Sarah-Lambert Cook's Reviews > Shadow of Night

Shadow of Night by Deborah Harkness
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Jul 17, 2012

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bookshelves: curl-up-and-get-cozy-reads, romance, fantasy, series-that-work
Read in August, 2012

I read Deborah Harkness' "A Discovery of Witches" on a whim last summer and really enjoyed it. The story was quickly paced, the characters interesting and with plenty of chemistry, and the plot played out fairly well. When I heard the second in her series was coming out soon I was pretty excited! Unfortunately, that excitement quickly dissipated once I started reading...

First off, if you haven't read the first book in this series very recently, you may want to give it a glance as a refresher. "Shadow of Night" picks up RIGHT where "A Discovery of Witches" left off and never bothers to refresh the readers memory about anything. I don't mind that at all, but it did mean going back and playing catch-up. If you're new to the trilogy then you must start with book one. There is no jumping on the bandwagon in the middle with this one.

***Warning: beyond this point there are a few spoilers.***

One of my biggest peeves with a lot of time travel fiction is when the primary characters are constantly meeting historically famous people to an unrealistic point. It's like the author sensed this might start making the reader say, "Come on! Gah!" because she even peppered in a couple of thoughts by the protagonist expressing astonishment that her ancient vampire spouse knew Every Famous Elizabethan Person. It might have just been a nuisance easily overlooked, but most of the dialogue between the primary characters and historical figures was bland and failed to give us a sense of the character. These were REAL people, for goodness sake, at least try to flesh them out a teeny-weeny bit.

My second peeve with the time travel scheme was how poorly it was executed. The main two characters go back into the past to a point in time which one of them has already lived through and his "self" from that time period just happily vanishes to chill in limbo? How convenient for them that they don't have to constantly hide a vampire from his former self (that would have made the story so much more interesting). Even more ridiculous is the notion that when these two get back to the "present" he will come back and everyone will just go about their merry way without ever noting any changes or mentioning to him, "Hey, whatever happened to your wife, ole what's-her-witch?" .... What?!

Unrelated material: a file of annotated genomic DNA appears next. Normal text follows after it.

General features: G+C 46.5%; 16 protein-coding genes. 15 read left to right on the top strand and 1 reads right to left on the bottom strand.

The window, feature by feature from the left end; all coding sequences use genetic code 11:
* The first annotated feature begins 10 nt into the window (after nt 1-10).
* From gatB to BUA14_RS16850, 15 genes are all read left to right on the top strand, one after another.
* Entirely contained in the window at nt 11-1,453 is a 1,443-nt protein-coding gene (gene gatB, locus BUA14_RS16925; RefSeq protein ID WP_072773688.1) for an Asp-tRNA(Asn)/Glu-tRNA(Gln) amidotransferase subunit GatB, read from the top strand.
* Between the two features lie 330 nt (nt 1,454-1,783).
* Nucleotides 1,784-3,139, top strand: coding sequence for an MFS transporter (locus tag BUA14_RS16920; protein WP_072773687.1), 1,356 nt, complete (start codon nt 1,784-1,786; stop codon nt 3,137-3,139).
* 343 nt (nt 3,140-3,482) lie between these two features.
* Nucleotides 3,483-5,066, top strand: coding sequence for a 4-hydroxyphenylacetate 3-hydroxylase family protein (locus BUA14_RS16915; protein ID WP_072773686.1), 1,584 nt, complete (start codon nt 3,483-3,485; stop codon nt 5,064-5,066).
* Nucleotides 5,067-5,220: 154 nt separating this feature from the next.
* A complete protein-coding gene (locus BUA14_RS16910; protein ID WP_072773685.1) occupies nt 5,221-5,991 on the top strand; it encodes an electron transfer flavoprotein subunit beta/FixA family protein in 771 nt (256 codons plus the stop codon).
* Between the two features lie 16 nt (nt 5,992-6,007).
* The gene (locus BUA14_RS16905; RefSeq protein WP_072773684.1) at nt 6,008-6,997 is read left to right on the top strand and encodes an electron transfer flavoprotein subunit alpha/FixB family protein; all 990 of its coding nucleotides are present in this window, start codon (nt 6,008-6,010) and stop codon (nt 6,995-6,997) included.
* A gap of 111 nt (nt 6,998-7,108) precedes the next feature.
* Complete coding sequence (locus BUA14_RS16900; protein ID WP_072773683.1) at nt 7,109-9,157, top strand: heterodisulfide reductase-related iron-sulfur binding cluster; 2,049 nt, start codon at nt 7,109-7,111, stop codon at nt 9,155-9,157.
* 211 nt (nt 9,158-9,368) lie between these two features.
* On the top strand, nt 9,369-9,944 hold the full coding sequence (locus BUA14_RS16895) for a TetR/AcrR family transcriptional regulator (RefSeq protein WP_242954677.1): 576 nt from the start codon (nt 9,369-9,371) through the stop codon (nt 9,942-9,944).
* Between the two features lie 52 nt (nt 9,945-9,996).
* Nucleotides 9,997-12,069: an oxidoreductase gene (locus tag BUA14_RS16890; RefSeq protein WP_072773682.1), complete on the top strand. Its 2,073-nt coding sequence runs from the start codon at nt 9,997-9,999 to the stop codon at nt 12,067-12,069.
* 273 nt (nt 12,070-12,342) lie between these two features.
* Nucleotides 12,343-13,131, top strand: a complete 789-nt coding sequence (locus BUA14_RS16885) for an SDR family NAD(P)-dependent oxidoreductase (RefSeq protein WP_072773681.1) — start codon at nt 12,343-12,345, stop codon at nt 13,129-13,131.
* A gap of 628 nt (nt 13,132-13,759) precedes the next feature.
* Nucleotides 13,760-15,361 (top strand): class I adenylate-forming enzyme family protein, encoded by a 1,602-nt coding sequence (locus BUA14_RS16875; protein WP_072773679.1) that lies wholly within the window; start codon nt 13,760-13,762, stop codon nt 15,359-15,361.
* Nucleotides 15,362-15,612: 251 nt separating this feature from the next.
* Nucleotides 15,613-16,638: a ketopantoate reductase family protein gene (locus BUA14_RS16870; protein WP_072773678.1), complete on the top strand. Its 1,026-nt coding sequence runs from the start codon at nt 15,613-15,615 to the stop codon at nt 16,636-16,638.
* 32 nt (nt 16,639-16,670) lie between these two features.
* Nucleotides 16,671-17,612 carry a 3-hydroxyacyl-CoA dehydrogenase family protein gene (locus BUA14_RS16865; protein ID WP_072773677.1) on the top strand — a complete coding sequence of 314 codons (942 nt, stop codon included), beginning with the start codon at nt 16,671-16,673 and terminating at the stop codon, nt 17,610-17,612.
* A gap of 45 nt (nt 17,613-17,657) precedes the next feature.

It seemed like everything that had me excited about "A Discovery of Witches" was non-existent or stunted in "Shadow of Night." The character development throughout was pretty poor, the story would drag impossibly slow through some times and then suddenly skip quickly over others, and the plot seemed to lose its way sometimes. Too many characters were introduced and too many cliches used in the main couple's relationship (to the point where it was becoming all too predictable).

One of the most disappointing encounters in the book came near the end. What should have been a really rich reunion of two people was hurried through and never given much substance. It was pretty unfortunate.

To Harkness' credit, she did keep me interested and I still enjoyed the book. Since the third will once again be set in modern times, I'll probably end up reading it. Hopefully, Ms. Harkness will take more time with this one and present a work much closer resembling her original offering. A trilogy that began and ended well will be worth coming back to even if I have to overlook the sad-sack middle piece.


***Reread In August 2013 and I'm bumping this up a star to 3. The same peeves are there that I had on the first go-round, but I read a bit slower this time and found myself enjoying it a little more. Having fun with this one will keep me from ever hating it.
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08/22/2016 marked as: read

Comments (showing 1-5 of 5) (5 new)

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message 1: by Sarah-Lambert (last edited Jul 19, 2012 04:44PM) (new) - rated it 3 stars

Sarah-Lambert Cook Exactly!! Maybe she'll back-track in the next one and try to introduce the idea of a new timeline now that they messed with history...

**Merrie, I think I accidentally deleted your comment, but I completely agree with what you'd said.


Tracy Murphy I think this book suffers from what I call " mushy middle book" syndrome. Regardless I love this story and main characters too much to give this a bad review. There I things I wish we're done better( like the rushed end) but it is all good.


Missy I agree, waited so anxiously for the sequel and really didn't care for it. Your points are all well taken. Time travel is confusing at best and this was a mess, and meeting way too many famous characters was a pet peeve of mine.


April Boswell I also thought that the descriptions of "weaving" we're vague and hard to envision. What made it worse was the constant reference to the "threads" yet you really never got the feeling that Diana or the reader understood what was taking place. I found myself bored and annoyed with the characters, whereas in the first book I was enamored with them.


April Boswell I also thought that the descriptions of "weaving" we're vague and hard to envision. What made it worse was the constant reference to the "threads" yet you really never got the feeling that Diana or the reader understood what was taking place. I found myself bored and annoyed with the characters, whereas in the first book I was enamored with them.


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